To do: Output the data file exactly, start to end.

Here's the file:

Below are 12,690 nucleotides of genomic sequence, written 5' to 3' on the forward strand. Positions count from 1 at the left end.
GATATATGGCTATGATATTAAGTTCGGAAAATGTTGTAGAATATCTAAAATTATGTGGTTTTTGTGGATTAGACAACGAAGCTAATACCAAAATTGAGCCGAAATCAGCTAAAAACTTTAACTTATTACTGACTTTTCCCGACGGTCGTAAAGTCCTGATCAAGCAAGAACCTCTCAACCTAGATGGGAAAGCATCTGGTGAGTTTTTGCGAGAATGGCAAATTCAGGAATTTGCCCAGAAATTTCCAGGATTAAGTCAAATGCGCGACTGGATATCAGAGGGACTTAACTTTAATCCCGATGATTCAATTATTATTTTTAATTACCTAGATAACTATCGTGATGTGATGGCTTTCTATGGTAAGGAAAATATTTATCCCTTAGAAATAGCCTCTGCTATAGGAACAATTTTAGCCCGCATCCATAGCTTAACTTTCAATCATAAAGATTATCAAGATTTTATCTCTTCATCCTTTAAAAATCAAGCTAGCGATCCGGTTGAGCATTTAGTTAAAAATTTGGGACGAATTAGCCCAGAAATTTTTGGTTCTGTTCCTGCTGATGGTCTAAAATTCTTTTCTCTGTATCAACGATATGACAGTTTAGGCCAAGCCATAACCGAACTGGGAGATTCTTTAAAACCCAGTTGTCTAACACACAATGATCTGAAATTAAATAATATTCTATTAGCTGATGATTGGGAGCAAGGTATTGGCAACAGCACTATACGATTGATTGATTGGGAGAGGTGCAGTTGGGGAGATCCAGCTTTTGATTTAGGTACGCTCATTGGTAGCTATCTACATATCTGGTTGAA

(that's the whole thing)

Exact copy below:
Below are 12,690 nucleotides of genomic sequence, written 5' to 3' on the forward strand. Positions count from 1 at the left end.
GATATATGGCTATGATATTAAGTTCGGAAAATGTTGTAGAATATCTAAAATTATGTGGTTTTTGTGGATTAGACAACGAAGCTAATACCAAAATTGAGCCGAAATCAGCTAAAAACTTTAACTTATTACTGACTTTTCCCGACGGTCGTAAAGTCCTGATCAAGCAAGAACCTCTCAACCTAGATGGGAAAGCATCTGGTGAGTTTTTGCGAGAATGGCAAATTCAGGAATTTGCCCAGAAATTTCCAGGATTAAGTCAAATGCGCGACTGGATATCAGAGGGACTTAACTTTAATCCCGATGATTCAATTATTATTTTTAATTACCTAGATAACTATCGTGATGTGATGGCTTTCTATGGTAAGGAAAATATTTATCCCTTAGAAATAGCCTCTGCTATAGGAACAATTTTAGCCCGCATCCATAGCTTAACTTTCAATCATAAAGATTATCAAGATTTTATCTCTTCATCCTTTAAAAATCAAGCTAGCGATCCGGTTGAGCATTTAGTTAAAAATTTGGGACGAATTAGCCCAGAAATTTTTGGTTCTGTTCCTGCTGATGGTCTAAAATTCTTTTCTCTGTATCAACGATATGACAGTTTAGGCCAAGCCATAACCGAACTGGGAGATTCTTTAAAACCCAGTTGTCTAACACACAATGATCTGAAATTAAATAATATTCTATTAGCTGATGATTGGGAGCAAGGTATTGGCAACAGCACTATACGATTGATTGATTGGGAGAGGTGCAGTTGGGGAGATCCAGCTTTTGATTTAGGTACGCTCATTGGTAGCTATCTACATATCTGGTTGAA